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What We Learned: TOR 5, CBJ 2

Jackets fail to finish comeback against Toronto

by Alison Lukan @AlisonL /

Both games between the Jackets and the Maple Leafs this season have ended in a score of 5-2. The Jackets won the first match in February but found themselves on the losing end Wednesday in a game where the home team wasn't as opportunistic as they needed to be.

The Leafs built up a 2-0 lead in a physical first period before the Jackets found a way to answer in the second. Just a minute into the middle frame, Brandon Dubinsky fed David Savard with a pass from behind the net that the defenseman converted from the right circle for the Jackets' first goal of the night.

Brandon Saad notched the tying goal just over five minutes later when he deflected a Zach Werenski shot from the blue line to make it 2-2. But before the period was over, Toronto would retake the lead 3-2 off a William Nylander breakaway.

In the final period it was bad news after bad news. Oliver Bjorkstrand went down after being boarded by Roman Polak, and the Jackets couldn't convert the resulting 5-plus minutes of power play time that came as a result.

Bjorkstrand did not return to the game.

The Leafs added two more goals in the final five minutes, one into an empty net, to set the final score and hand the Jackets their first loss in five straight games.

Head coach John Tortorella did not have an update on Bjorkstrand's status after the game.

"It's disappointing because we battled back," Nick Foligno said. "Then they get a weird third one where they guy's cheating and ends up getting a breakaway and scores. But then we get a five-minute power play and don't get anything from it. Not even any zone time which is disappointing.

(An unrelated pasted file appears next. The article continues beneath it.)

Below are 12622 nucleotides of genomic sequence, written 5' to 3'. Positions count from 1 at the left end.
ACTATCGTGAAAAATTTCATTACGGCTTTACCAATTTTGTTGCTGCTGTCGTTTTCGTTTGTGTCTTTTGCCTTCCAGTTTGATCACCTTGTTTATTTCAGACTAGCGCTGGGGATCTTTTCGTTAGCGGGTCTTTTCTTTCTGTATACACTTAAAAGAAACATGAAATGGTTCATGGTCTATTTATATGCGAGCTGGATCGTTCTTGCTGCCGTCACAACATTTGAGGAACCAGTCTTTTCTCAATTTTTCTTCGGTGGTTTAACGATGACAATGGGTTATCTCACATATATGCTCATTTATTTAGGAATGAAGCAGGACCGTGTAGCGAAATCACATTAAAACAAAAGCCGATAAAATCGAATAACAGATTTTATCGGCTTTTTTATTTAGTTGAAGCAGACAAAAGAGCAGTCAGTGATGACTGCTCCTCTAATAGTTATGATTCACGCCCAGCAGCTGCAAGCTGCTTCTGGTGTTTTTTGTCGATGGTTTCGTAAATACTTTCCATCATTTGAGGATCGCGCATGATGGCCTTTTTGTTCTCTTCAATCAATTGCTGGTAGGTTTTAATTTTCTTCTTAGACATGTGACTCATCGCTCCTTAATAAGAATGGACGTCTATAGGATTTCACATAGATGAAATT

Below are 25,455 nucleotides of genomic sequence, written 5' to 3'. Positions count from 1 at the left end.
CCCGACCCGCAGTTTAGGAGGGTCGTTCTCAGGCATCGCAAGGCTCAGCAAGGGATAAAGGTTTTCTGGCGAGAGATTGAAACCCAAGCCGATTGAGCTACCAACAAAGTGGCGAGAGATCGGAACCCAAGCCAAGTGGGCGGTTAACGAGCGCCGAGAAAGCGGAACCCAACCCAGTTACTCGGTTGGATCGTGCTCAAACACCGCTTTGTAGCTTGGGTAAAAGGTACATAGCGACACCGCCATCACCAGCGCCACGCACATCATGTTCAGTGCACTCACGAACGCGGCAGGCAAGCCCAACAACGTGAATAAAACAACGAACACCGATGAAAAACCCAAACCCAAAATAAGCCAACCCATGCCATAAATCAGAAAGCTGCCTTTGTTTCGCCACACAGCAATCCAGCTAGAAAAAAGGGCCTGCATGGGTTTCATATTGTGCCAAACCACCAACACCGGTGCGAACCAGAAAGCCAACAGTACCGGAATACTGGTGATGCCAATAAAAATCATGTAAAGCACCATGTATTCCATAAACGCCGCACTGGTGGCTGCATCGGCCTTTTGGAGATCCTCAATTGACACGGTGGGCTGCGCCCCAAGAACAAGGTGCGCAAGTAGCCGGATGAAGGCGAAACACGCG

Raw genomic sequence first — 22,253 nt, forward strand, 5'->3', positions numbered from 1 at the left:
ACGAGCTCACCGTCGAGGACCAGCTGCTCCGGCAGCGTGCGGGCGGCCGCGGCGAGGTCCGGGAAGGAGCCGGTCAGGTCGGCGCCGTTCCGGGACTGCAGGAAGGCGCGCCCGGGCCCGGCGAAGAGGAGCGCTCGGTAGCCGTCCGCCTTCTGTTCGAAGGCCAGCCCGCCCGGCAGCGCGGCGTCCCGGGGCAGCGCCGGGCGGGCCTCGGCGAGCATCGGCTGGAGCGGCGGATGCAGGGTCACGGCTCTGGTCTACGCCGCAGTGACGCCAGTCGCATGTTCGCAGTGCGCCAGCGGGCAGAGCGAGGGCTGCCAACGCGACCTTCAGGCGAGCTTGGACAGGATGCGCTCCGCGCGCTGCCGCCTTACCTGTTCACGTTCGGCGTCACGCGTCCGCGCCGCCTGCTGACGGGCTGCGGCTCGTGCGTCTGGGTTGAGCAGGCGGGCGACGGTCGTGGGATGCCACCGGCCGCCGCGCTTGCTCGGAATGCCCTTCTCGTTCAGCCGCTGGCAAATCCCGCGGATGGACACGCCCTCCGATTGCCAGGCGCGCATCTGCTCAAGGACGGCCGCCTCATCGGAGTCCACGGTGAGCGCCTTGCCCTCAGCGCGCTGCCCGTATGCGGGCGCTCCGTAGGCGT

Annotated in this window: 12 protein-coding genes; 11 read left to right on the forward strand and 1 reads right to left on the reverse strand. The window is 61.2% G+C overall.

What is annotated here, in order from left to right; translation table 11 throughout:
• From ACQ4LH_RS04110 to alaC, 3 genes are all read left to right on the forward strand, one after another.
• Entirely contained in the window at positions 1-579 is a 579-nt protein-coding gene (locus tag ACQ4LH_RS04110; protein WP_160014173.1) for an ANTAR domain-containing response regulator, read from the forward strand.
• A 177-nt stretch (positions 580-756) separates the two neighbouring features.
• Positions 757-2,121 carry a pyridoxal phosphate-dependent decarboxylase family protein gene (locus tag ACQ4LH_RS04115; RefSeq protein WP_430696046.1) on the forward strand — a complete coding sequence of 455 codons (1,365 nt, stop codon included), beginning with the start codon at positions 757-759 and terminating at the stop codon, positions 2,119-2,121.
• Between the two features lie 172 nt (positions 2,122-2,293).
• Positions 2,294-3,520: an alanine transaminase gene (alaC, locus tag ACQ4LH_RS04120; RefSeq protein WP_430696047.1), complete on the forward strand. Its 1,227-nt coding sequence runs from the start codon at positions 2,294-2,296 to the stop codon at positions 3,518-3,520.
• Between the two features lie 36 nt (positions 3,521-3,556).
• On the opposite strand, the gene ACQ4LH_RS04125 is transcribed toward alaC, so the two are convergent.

"We have to find a way to be opportunistic. That's the difference in this game tonight, Toronto was opportunistic and we weren't and that's the difference in the game."

Here's what we learned.

Video: Gagner on special teams hurting the Jackets tonight

Put the power back in the power play.

The Jackets had just one power play on the night, but it was a five-minute long opportunity that ended up extending to 6:54. The extra time came when Toronto did not put a player in the box to serve the penalty so they needed to wait until play was called dead, even after the penalty expired, to return to even strength play.

But the Jackets couldn't find a way to generate much. They got just one shot on goal in the first five minutes, and added three before play returned to five-on-five.

"We needed to at least generate some momentum and we didn't even do that, let alone score a goal," Tortorella said. "We were just ineffective."

Go into the final period even.

The Jackets rebounded in the second period and put up two goals to even the score 2-2. But Toronto scored again and went into the second intermission with a 3-2 lead. They didn't allow the Jackets to get another goal the rest of the night.

The Jackets are now 4-14-3 when trailing after two periods. The outcome has been much more favorable when the team heads into the final 20 minutes when they are at least tied (13-4-1).

"On the third goal, everybody's yelling from the bench," Tortorella said. "We're staring at the guy behind our 'D' and we can't let him get behind us when it is 2-2. That one hurt. I've talked many times about going into a third period even versus being down a goal. We needed to at least go into that third period even. I just think it's an easy goal for them."

Video: Nick Foligno on the physical play tonight

Rebound from the loss.

The Jackets remain the only team in the NHL to have not lost more than two games in a row. It's a marker of the team's ability to rebound from a bad game, and also an indicator of the strength of the group's mindset to focus on the task at hand.

As the Jackets head to Washington Thursday for a game against the Capitals, it's time to shake off Wednesday's game and get ready for a big matchup against the number one team in the League.

"We've been good at rebounding all year," Saad said. "From here on out you're not getting any easy ones."

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